Other purposes are to advance innovation and entrepreneurship education, programs, and practice through strategic partnerships with higher education and communities in Indiana, and support activities that promote international trade.

Abby Gras, spokeswoman for the Indiana Economic Development Corp., said some of the programs are performance-based incentives and some are public-private partnership grants.

She noted marketing funds have traditionally been allocated by the General Assembly and are being used the same as in years past but out of the new fund instead of IEDC's general fund budget.

Almost $3 million was spent on ads – from billboards to print ads in Forbes, the Economist and the Wall Street Journal.

An additional $1 million went to sponsoring events to generate development leads.

These include the Aerospace Industries Association Conference, Farnborough International Air Show, Indiana Society of Chicago Foundation Event and Indiana Pacers.

About $137,000 went to gifts that are given on international trade missions as well as Economic Development Corp.-branded items.

After the marketing sector, about $3.3 million was spent on innovation – including almost a million for a new aerodynamics package for the IndyCar Series, the top level of open-wheel racing in the U.S.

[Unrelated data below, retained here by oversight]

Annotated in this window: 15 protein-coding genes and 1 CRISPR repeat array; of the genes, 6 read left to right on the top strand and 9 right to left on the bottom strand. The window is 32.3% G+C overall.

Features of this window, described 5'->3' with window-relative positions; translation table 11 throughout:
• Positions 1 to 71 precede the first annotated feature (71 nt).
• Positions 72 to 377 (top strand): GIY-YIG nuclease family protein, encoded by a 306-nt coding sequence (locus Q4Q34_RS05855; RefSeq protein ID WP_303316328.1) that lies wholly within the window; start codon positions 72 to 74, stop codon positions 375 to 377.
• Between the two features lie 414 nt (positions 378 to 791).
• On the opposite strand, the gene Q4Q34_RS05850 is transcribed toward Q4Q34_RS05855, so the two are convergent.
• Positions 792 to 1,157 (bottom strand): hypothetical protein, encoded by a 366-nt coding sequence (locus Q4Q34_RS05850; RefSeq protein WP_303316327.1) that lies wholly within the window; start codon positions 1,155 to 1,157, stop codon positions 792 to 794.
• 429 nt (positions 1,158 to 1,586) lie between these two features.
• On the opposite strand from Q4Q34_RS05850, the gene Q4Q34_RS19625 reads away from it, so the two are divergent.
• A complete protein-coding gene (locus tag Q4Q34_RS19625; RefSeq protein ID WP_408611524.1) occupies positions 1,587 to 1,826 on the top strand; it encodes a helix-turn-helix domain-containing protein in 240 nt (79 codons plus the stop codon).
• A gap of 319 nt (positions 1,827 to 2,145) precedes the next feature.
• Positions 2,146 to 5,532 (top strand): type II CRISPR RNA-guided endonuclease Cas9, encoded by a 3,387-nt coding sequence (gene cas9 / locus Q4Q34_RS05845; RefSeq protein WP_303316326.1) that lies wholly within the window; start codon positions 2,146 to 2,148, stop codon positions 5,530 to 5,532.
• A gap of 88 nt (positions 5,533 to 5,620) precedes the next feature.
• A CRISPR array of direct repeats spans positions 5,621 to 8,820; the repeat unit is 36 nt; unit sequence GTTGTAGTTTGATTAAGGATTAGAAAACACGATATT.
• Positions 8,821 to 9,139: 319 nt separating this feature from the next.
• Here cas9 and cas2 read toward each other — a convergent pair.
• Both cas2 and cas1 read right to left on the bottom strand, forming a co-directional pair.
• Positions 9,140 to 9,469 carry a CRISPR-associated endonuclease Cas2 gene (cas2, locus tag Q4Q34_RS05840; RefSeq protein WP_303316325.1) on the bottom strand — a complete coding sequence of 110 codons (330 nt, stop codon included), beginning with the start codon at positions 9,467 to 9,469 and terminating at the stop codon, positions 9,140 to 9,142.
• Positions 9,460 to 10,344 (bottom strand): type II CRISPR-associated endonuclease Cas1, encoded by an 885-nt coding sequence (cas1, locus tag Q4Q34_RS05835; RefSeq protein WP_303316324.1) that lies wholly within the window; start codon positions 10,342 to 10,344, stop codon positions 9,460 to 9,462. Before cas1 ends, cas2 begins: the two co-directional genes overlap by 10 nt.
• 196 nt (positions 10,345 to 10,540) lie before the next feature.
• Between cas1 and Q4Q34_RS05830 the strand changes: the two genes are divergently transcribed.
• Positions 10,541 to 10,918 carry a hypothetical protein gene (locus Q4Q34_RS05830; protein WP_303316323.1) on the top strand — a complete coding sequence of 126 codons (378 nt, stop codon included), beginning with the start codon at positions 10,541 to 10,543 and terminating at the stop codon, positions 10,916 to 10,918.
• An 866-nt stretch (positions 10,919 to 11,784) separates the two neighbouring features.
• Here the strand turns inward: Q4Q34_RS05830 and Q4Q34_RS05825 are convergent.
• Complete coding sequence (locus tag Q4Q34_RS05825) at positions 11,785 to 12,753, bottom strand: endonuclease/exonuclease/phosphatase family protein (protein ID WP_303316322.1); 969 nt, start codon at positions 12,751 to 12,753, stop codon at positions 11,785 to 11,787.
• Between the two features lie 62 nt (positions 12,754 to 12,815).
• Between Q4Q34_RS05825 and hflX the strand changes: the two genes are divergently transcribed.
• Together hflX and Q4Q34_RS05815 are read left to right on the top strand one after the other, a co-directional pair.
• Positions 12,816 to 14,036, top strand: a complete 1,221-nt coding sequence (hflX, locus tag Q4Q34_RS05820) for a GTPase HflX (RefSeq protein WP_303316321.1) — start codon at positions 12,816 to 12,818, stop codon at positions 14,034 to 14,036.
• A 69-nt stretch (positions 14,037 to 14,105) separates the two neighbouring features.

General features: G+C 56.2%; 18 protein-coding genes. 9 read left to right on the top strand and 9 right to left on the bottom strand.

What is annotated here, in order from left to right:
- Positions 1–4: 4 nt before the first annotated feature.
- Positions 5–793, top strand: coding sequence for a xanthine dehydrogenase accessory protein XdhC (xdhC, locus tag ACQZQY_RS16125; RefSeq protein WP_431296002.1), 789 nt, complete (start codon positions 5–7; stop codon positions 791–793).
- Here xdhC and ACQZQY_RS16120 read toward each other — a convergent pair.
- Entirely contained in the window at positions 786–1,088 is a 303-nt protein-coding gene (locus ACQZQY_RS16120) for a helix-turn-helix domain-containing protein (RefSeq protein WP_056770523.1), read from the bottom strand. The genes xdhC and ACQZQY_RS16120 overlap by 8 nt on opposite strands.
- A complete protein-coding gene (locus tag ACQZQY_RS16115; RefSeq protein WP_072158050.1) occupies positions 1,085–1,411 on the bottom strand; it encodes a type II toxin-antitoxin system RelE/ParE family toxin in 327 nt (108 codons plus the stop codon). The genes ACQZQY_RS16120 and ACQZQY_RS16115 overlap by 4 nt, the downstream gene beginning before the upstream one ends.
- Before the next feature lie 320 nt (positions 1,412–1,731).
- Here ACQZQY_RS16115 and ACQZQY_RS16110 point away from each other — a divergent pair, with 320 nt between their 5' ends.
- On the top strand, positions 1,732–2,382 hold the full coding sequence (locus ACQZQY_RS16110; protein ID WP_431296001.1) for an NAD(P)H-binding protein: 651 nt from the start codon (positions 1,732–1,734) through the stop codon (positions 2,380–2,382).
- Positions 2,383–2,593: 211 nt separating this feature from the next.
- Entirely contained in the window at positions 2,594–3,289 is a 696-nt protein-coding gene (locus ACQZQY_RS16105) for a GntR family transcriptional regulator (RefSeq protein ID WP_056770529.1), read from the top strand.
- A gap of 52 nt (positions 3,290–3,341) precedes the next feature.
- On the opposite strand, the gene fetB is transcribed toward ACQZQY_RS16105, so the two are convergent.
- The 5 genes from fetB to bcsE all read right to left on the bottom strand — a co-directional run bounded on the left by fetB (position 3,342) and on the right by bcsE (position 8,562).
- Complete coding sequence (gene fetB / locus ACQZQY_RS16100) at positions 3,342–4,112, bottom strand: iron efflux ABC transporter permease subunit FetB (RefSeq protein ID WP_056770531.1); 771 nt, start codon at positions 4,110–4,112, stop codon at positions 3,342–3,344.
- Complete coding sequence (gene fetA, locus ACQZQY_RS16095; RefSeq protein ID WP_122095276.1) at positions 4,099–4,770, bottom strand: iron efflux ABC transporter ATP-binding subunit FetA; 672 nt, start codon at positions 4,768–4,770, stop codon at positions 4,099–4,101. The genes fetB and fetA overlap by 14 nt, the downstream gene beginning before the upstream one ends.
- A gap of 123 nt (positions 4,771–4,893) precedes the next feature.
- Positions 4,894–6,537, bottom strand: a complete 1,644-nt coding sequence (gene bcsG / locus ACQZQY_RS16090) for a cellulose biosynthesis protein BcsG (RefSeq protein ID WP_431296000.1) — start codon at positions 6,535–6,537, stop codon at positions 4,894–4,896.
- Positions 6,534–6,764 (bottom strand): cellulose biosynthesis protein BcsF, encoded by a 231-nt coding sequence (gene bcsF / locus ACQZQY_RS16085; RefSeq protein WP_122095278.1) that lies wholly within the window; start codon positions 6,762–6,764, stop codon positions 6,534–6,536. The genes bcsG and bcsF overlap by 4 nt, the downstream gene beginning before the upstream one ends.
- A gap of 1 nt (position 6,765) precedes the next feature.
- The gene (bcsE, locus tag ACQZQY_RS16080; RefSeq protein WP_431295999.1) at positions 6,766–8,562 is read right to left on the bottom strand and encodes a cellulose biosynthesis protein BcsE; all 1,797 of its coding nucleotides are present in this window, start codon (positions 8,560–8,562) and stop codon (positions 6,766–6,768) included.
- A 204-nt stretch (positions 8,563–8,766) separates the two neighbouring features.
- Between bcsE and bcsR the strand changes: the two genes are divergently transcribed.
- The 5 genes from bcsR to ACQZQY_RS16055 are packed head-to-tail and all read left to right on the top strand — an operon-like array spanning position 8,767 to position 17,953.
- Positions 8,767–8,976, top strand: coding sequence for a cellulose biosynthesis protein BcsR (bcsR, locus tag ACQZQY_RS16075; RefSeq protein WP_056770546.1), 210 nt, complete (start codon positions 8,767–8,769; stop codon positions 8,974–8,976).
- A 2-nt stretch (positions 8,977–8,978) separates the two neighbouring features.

The aero kits were to be priced not to exceed $90,000 for each racing team, and the grant was given to Dallara – an international car manufacturer with a factory in Speedway that has anchored redevelopment there.

Gras said the Dallara contract was to advance the new IndyCar design in terms of speed and safety, and support the future success and growth of the motorsports industry in Indiana.

The grant from the IEDC was offered to Indiana-based teams as a match to funding provided by both Chevrolet and Honda.

Audretsch said there is a legitimate question whether the state should be investing in new and growing industries rather than existing companies that already provide jobs and tourism.

“Racing has been a winning industry for the identity of the city and state and all the tourism that comes with it, but is sports entertainment the best use of funds?” he asked. “At a certain point the strategy of diversification is smart.”

When the fund was established in 2017, the IEDC received a large number of innovation funding requests, Gras said. The agency has worked internally to establish a process for evaluating them.

The process includes a standardized application that gathers pertinent details of the project and its potential impact.